TheÂ Defense Advanced Research Projects Agency has developedÂ mathematical tools and methods to help designers understand risks associated with the design and modeling of large military systems such asÂ aerospace vehicles and engines.
Research teams under DARPA’s Enabling Quantification of Uncertainty in Physical Systems program have developedÂ uncertainty quantification tools toÂ increase chances that new military systemsÂ will perform as designed,Â DARPA said Wednesday.
“We aim to make UQ a tractable part of simulation and modeling even for the most complex of design problems,” said Fariba Fahroo, a DARPA program manager.
Mathematical tools developed underÂ DARPA’s EQUiPS program are intended to supportÂ various systemsÂ such asÂ aerospace structures andÂ integrated circuits, Fahroo added.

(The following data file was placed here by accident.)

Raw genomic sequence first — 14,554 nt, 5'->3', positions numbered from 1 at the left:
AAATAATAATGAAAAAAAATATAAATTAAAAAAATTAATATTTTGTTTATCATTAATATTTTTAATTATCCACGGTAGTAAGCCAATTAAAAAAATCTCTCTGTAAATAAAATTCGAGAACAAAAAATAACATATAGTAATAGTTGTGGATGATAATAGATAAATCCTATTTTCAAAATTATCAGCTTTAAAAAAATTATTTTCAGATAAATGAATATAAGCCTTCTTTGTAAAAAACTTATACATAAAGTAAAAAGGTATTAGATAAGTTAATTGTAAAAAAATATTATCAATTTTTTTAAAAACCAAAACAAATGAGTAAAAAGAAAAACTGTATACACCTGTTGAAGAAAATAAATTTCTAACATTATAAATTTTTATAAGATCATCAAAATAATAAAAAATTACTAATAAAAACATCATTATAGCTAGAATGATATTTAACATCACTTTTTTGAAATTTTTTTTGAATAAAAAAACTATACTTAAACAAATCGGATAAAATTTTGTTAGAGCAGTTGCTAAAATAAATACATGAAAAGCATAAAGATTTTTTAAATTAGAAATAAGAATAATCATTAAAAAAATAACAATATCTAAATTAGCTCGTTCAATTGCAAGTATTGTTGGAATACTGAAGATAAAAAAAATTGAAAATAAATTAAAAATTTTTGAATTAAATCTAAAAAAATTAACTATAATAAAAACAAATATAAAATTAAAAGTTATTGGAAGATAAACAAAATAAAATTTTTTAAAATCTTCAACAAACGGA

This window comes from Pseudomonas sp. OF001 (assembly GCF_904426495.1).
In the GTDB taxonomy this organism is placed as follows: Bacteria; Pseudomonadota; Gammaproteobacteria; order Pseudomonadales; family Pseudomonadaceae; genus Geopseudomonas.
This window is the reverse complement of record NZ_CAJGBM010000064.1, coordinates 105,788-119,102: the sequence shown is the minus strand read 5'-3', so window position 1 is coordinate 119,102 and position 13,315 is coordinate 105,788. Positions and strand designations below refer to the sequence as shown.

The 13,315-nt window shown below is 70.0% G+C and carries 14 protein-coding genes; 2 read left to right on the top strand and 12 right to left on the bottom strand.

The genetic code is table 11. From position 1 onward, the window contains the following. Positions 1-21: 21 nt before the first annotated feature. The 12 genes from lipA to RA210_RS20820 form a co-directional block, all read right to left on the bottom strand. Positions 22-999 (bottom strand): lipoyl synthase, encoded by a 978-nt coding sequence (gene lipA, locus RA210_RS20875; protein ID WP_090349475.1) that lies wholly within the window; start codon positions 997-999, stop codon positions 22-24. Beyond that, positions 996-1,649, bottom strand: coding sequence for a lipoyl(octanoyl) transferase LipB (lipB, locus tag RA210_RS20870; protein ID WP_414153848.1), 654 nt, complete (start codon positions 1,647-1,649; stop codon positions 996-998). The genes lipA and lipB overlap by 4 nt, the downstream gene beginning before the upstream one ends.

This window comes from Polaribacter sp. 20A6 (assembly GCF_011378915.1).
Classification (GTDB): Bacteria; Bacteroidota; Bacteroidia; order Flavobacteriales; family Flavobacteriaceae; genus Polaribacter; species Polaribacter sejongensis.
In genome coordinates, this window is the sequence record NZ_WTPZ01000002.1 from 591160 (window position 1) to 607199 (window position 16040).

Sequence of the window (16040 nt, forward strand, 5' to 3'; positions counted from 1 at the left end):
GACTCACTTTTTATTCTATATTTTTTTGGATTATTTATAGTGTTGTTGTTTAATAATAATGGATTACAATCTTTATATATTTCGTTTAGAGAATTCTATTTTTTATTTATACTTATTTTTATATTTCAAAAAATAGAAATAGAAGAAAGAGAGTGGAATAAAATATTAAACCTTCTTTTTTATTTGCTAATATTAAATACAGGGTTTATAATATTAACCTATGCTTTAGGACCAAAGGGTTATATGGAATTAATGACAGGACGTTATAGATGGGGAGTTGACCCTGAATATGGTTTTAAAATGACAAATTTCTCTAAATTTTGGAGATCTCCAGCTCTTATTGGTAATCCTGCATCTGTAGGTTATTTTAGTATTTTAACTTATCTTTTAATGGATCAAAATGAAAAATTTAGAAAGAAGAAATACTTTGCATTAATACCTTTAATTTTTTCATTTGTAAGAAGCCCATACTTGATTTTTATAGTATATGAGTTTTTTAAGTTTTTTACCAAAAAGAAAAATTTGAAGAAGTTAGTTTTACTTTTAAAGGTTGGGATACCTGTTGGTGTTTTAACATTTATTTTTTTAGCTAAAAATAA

AÂ Brown University-led EQUiPS research group is creatingÂ theoretical foundations for theÂ Design Under Uncertainty toolÂ that aims toÂ simplify design processes for defense systems that face numerous development uncertainties.
The team — composed of the Massachusetts Institute of Technology, Virginia Tech, University of California and the Naval Postgraduate School — is also developingÂ an unconventional hydrofoil surface sea vessel designed to function atÂ a speed of more than 120 knots in calm sea states and 60 knots in extreme sea states.
Another researchÂ team,Â led by Stanford University, uses EQUiPS methods in a project that looks toÂ optimize the design for a supersonic jet engine exhaust nozzle and provideÂ maximum thrust efficiency.
Stanford collaboratesÂ with the Colorado School of Mines, University of Michigan and Sandia National Laboratories on the supersonic nozzle study,Â DARPA said.